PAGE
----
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In this Risk & Repeat podcast, SearchSecurity editors discuss the latest information on the Mirai IoT botnet and the latest DDoS attacks, and what it means for enterprise security.
The fallout from IoT botnet attacks continued as investigations revealed additional details about how the Mirai malware was used to disrupt DNS provider Dyn and who may have been behind the attack.
After the initial DDoS attacks on infosec journalist Brians Krebs and European hosting firm OVH in September, the source code for Mirai, the IoT botnet behind the attacks, was released to the public on a hacker forum. Experts at the time warned the release of the Mirai code could lead to more attacks leveraging insecure IoT devices. Those concerns were realized weeks later when another round of powerful DDoS attacks hit Dyn, which later confirmed that the Mirai IoT botnet was the primary source of the malicious traffic. Dyn's investigation also showed that while "tens of millions" of IP addresses were initially thought to be part of the attacks, only 100,000 IoT devices were estimated to be involved; additional traffic was later determined to be "legitimate retry activity."
Dyn said it was unable to confirm estimates that the attacks generated 1.2 Tbps malicious traffic, which was primarily masked TCP and UDP traffic over port 53. Meanwhile, cybersecurity firm Flashpoint issued an investigative report claiming "with a high degree of confidence" that the perpetrators behind the Dyn attacks were not nation-state hackers. Instead, Flashpoint said the threat actors were most likely "script kiddies" connected to the hackforums.net site where the Mirai code was made public.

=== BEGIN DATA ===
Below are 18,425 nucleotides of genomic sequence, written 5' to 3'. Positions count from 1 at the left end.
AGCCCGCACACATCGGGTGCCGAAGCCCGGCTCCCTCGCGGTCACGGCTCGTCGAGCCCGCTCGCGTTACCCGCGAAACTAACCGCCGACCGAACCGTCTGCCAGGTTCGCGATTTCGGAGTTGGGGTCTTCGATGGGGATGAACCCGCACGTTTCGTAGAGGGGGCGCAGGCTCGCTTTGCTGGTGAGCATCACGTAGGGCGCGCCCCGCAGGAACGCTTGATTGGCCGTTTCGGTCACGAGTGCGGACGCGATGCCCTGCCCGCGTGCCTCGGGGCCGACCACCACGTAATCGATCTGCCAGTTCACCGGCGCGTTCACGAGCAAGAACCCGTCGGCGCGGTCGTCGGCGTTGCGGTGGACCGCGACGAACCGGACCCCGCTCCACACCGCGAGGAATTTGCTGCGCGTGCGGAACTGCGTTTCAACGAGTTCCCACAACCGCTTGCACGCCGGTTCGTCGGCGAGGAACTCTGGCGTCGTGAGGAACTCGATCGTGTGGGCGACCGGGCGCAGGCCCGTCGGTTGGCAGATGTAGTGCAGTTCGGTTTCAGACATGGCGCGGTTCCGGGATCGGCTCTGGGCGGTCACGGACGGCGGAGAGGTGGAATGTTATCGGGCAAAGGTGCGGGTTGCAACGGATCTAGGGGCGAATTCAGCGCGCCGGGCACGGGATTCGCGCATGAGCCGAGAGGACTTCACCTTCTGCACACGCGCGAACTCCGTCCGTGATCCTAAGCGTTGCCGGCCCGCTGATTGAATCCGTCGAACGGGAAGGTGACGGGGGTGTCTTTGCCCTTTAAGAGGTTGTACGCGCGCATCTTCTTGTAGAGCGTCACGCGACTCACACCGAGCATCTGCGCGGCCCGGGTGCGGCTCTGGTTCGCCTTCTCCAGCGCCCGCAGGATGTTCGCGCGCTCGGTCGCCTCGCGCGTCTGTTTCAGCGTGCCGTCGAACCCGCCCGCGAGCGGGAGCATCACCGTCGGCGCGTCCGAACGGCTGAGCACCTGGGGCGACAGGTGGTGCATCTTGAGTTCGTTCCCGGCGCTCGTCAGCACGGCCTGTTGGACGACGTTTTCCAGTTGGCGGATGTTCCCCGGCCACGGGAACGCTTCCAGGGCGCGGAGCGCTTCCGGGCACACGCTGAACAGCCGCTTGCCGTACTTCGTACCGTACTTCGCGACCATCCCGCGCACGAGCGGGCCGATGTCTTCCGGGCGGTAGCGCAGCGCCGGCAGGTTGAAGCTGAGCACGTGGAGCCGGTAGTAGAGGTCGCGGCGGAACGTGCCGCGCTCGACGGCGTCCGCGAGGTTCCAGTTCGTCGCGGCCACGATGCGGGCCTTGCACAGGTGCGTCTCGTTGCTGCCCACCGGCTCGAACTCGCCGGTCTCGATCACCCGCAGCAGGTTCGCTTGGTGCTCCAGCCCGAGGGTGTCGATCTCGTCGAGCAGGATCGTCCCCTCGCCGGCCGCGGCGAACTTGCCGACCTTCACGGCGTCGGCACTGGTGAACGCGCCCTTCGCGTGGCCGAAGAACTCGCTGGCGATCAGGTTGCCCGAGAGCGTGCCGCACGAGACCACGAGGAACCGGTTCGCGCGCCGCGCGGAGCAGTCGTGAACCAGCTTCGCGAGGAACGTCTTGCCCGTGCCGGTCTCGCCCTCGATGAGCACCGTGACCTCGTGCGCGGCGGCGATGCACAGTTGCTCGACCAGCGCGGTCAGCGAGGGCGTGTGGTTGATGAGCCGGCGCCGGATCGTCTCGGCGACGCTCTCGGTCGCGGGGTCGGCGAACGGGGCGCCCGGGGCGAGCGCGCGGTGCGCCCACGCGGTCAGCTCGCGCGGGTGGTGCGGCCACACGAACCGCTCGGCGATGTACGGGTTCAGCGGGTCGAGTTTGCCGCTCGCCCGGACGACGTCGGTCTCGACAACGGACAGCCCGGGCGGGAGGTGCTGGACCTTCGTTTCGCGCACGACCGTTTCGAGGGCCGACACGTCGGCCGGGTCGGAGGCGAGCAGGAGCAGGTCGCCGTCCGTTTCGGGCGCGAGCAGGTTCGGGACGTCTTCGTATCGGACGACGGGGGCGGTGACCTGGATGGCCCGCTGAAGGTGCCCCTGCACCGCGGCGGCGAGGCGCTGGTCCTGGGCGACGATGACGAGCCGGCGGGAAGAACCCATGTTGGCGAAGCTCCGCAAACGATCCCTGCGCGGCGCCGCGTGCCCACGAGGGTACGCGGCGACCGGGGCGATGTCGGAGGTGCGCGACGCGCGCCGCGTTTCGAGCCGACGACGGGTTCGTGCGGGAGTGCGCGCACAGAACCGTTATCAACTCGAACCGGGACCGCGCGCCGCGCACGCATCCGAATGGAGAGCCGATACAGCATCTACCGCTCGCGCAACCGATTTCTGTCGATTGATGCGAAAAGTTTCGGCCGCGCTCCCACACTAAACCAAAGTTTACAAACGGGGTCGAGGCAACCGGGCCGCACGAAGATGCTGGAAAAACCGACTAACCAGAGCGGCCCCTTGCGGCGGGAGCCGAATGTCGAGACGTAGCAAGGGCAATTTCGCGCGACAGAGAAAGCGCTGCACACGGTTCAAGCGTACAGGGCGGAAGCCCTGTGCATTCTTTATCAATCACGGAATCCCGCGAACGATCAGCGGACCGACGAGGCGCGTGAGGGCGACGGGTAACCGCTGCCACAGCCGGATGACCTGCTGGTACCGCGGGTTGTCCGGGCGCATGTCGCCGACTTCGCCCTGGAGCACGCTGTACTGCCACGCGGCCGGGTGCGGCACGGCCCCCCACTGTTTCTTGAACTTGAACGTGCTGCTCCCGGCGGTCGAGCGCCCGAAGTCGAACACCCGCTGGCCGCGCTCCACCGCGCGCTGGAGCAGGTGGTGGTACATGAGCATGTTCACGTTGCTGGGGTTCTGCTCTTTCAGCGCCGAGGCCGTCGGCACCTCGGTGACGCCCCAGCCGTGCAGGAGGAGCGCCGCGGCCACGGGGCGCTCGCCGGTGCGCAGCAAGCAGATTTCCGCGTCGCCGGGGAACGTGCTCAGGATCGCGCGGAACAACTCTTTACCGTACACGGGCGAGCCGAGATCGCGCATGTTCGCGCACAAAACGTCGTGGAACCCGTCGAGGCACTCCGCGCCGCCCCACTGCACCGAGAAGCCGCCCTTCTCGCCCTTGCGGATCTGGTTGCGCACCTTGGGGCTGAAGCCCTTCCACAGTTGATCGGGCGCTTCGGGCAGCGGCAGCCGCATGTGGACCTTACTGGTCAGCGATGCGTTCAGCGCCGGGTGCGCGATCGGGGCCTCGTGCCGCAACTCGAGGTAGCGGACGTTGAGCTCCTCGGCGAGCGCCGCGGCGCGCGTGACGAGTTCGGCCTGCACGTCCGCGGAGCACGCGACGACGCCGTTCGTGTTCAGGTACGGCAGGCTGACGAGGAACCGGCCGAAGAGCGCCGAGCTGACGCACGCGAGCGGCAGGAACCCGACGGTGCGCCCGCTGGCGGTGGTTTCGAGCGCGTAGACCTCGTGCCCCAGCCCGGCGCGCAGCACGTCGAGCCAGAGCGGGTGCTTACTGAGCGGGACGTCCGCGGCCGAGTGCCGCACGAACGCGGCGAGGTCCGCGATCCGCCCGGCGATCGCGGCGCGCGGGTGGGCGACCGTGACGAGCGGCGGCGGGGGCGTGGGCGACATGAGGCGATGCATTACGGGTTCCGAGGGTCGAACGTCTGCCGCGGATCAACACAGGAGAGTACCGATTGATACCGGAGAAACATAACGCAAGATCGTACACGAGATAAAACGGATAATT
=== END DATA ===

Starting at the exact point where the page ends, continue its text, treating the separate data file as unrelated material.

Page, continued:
Will IoT-powered cyberattacks become more frequent and powerful now that the Mirai source code is available? If low-level hackers can launch these kinds of DDoS attacks, then what can more skilled APT groups and nation-state actors do with IoT malware? What can DNS providers like Dyn do to stop these kinds of disruptive attacks?
In this episode of SearchSecurity's Risk & Repeat podcast, editors Rob Wright and Peter Loshin discuss those questions and more on the Mirai IoT botnet. They also discuss other infosec news and trends, including the Dirty COW Linux vulnerability and the latest on Mozilla's actions against certificate authority WoSign.
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